Life Skills Training (LST) Program for Young People: Justifications, Foundations and Contents
Belay Tefera Kibret*
School of Psychology, Addis Ababa University, Ethopia
- *Corresponding Author:
- Belay Tefera Kibret
Associate Professor, School of Psychology
College of Education and Behavioral Studies
Addis Ababa University, Ethopia
E-mail: [email protected]
Received Date: November 30, 2015 Accepted Date: February 26, 2016 Published Date: February 29, 2016
Citation: Kibret BT (2016) Life Skills Training (LST) Program for Young People: Justifications, Foundations and Contents. Int J Sch Cog Psychol 3:163. doi:10.4172/2469-9837.1000163
Copyright: © 2016 Kibret BT. This is an open-access article distributed under the terms of the Creative Commons Attribution License, which permits unrestricted use, distribution, and reproduction in any medium, provided the original author and source are credited.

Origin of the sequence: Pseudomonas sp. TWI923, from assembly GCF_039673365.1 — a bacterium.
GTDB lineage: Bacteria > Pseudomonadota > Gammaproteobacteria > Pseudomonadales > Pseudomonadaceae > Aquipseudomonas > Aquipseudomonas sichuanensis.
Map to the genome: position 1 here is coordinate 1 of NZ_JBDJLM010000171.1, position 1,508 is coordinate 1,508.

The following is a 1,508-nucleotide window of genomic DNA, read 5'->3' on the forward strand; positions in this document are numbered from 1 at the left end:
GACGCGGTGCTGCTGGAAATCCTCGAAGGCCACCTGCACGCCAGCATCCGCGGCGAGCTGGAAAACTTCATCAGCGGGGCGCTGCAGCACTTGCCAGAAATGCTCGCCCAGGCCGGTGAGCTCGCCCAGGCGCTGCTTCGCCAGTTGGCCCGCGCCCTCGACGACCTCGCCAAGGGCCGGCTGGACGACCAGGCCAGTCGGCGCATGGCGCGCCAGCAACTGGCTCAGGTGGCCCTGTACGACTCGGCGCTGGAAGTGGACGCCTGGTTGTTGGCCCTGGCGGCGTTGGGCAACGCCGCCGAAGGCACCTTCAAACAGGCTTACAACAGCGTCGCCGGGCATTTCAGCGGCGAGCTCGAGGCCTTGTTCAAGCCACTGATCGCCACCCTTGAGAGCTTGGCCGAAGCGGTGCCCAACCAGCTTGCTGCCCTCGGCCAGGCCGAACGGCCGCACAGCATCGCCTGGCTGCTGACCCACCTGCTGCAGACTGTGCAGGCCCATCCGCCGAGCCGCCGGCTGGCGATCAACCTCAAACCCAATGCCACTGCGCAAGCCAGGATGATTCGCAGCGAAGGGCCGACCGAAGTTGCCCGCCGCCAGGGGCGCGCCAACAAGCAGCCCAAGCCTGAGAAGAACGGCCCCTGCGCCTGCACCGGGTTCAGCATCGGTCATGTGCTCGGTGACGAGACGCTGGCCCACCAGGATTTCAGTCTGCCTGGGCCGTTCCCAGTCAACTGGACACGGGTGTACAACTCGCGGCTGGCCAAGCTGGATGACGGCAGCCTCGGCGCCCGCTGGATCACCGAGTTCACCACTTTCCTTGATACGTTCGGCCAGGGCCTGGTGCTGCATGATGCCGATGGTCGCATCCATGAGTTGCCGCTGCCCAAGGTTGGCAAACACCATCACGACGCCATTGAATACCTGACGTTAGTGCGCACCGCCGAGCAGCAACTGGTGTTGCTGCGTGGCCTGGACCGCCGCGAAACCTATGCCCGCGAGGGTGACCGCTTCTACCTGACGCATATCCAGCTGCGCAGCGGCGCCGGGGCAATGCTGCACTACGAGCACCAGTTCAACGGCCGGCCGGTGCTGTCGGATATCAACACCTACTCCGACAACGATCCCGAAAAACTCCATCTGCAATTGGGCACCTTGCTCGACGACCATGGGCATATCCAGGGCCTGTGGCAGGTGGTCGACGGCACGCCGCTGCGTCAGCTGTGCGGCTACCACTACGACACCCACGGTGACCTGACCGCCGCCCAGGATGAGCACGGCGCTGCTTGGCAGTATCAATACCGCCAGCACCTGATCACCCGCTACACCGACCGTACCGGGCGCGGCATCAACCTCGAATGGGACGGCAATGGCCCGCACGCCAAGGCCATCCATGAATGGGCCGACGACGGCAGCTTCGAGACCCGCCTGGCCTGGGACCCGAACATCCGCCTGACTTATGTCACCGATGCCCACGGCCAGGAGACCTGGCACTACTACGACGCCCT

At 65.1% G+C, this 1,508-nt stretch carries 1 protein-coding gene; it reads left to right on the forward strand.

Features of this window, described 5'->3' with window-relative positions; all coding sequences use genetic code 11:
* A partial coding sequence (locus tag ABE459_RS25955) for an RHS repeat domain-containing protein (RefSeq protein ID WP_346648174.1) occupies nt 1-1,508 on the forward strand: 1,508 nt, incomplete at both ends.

Life skills training (LST) is an important tool supporting healthy developmental transitions into adulthood. Although it has been in Ethiopia for some time, it was narrowly conceived, non-contextualized, and lacked uniformity and collaborative spirit among implementing partners. This paper discussed the importance of instituting LST for young persons aged 10 to 24 years and then delineated the foundations that give essence to LST programming. Having set out these foundations, then it attempted to sketch out the LST program package mainly focusing on the meaning, goals, and life skills categories for possible inclusion. Extensive review of related research was carried out towards achieving these objectives. The paper argued that there are lots of concerns out there on the ground that make LST provision a necessity. These concerns can be addressed if LST programming is contextually relevant. These context-friendly conceptions and designs were finally pointed out at length including how LST be understood, its ultimate goals, and the general and specific life skills categories that need to be integrated in a program claiming to be offered for young people in Ethiopia. This paper was extracted from a bigger national document, “National Life Skills training program for young persons in Ethiopia” submitted to the former Ministry of Youth, Culture, and Sports with the present author as a principal consultant.